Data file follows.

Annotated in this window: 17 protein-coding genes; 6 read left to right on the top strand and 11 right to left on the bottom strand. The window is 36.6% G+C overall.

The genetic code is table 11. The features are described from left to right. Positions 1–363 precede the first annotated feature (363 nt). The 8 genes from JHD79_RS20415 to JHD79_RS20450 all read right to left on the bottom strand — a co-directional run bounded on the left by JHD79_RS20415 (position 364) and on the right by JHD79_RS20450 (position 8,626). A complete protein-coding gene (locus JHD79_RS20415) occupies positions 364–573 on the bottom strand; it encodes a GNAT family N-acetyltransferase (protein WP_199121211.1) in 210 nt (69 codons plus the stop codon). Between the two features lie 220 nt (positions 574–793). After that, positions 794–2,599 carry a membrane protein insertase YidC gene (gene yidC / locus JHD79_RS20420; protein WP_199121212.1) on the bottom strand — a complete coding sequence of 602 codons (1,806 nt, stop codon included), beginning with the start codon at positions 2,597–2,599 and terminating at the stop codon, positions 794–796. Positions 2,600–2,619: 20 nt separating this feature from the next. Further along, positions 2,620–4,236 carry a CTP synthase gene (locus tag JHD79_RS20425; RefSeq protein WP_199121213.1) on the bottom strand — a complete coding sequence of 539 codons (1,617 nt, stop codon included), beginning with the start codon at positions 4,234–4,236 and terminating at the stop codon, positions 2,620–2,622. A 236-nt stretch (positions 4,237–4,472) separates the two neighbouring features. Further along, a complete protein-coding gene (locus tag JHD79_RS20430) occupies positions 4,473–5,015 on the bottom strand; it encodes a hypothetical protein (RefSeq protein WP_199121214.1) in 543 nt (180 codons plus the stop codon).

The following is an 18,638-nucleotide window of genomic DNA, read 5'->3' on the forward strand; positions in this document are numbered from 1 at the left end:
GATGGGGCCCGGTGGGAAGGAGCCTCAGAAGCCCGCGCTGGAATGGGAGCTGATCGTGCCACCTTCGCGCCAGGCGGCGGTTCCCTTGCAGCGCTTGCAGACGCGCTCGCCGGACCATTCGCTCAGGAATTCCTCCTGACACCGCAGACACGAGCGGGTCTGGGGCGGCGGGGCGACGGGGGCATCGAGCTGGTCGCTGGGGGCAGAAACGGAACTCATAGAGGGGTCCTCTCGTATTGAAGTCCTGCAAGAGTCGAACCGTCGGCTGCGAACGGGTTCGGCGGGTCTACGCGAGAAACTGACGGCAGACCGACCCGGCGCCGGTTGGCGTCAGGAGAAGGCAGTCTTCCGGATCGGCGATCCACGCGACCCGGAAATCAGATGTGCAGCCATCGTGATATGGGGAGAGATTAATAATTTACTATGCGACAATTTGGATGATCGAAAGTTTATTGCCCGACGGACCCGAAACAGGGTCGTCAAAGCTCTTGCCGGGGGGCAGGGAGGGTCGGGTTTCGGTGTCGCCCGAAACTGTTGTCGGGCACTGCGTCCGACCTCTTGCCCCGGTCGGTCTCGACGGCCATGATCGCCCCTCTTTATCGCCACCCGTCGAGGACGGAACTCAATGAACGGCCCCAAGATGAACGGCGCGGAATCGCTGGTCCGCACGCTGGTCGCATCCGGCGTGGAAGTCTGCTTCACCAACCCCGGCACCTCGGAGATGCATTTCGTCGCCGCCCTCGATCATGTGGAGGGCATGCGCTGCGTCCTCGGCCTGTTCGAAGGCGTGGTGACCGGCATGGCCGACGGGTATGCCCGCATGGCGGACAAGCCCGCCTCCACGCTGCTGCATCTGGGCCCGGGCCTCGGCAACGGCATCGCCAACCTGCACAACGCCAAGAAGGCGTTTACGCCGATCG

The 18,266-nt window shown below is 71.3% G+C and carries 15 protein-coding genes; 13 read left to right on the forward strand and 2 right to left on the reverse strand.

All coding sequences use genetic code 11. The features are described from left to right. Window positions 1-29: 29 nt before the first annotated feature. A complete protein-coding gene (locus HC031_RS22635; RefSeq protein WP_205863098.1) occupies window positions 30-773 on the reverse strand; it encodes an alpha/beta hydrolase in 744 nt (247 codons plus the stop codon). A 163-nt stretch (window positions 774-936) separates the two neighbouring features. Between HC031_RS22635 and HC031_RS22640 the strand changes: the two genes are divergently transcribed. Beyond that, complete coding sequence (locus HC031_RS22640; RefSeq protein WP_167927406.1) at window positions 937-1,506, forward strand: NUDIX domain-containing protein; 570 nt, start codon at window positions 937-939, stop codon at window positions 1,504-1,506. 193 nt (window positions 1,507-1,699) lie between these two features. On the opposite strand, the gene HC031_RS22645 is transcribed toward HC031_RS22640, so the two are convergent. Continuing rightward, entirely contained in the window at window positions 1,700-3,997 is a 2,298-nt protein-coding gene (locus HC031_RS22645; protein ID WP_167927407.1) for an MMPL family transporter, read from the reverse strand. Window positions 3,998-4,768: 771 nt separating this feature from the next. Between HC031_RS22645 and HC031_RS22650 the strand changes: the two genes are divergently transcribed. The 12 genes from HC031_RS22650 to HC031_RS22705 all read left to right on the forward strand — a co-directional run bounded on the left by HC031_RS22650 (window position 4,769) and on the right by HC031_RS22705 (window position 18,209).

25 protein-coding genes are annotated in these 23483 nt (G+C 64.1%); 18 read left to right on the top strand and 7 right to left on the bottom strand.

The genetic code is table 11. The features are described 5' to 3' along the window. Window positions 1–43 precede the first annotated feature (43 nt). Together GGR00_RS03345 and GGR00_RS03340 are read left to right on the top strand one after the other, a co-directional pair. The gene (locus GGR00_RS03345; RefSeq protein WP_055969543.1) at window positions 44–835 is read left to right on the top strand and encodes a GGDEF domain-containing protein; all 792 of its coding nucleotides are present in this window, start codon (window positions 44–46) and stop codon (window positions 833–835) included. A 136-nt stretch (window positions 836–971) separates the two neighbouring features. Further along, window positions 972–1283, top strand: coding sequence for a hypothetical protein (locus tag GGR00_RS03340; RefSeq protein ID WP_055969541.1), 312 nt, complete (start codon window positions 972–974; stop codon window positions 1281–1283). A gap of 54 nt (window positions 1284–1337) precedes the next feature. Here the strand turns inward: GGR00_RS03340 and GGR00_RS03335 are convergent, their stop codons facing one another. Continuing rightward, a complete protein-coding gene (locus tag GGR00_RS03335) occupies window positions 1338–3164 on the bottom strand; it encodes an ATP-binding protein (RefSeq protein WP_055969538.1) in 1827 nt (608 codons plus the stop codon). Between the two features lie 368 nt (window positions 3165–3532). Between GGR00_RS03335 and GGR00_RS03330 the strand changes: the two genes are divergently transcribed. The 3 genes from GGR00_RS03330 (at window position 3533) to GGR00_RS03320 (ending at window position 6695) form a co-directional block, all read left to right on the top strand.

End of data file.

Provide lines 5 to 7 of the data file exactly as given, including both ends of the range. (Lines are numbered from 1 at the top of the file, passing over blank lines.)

The 18,266-nt window shown below is 71.3% G+C and carries 15 protein-coding genes; 13 read left to right on the forward strand and 2 right to left on the reverse strand.

All coding sequences use genetic code 11. The features are described from left to right. Window positions 1-29: 29 nt before the first annotated feature. A complete protein-coding gene (locus HC031_RS22635; RefSeq protein WP_205863098.1) occupies window positions 30-773 on the reverse strand; it encodes an alpha/beta hydrolase in 744 nt (247 codons plus the stop codon). A 163-nt stretch (window positions 774-936) separates the two neighbouring features. Between HC031_RS22635 and HC031_RS22640 the strand changes: the two genes are divergently transcribed. Beyond that, complete coding sequence (locus HC031_RS22640; RefSeq protein WP_167927406.1) at window positions 937-1,506, forward strand: NUDIX domain-containing protein; 570 nt, start codon at window positions 937-939, stop codon at window positions 1,504-1,506. 193 nt (window positions 1,507-1,699) lie between these two features. On the opposite strand, the gene HC031_RS22645 is transcribed toward HC031_RS22640, so the two are convergent. Continuing rightward, entirely contained in the window at window positions 1,700-3,997 is a 2,298-nt protein-coding gene (locus HC031_RS22645; protein ID WP_167927407.1) for an MMPL family transporter, read from the reverse strand. Window positions 3,998-4,768: 771 nt separating this feature from the next. Between HC031_RS22645 and HC031_RS22650 the strand changes: the two genes are divergently transcribed. The 12 genes from HC031_RS22650 to HC031_RS22705 all read left to right on the forward strand — a co-directional run bounded on the left by HC031_RS22650 (window position 4,769) and on the right by HC031_RS22705 (window position 18,209).

25 protein-coding genes are annotated in these 23483 nt (G+C 64.1%); 18 read left to right on the top strand and 7 right to left on the bottom strand.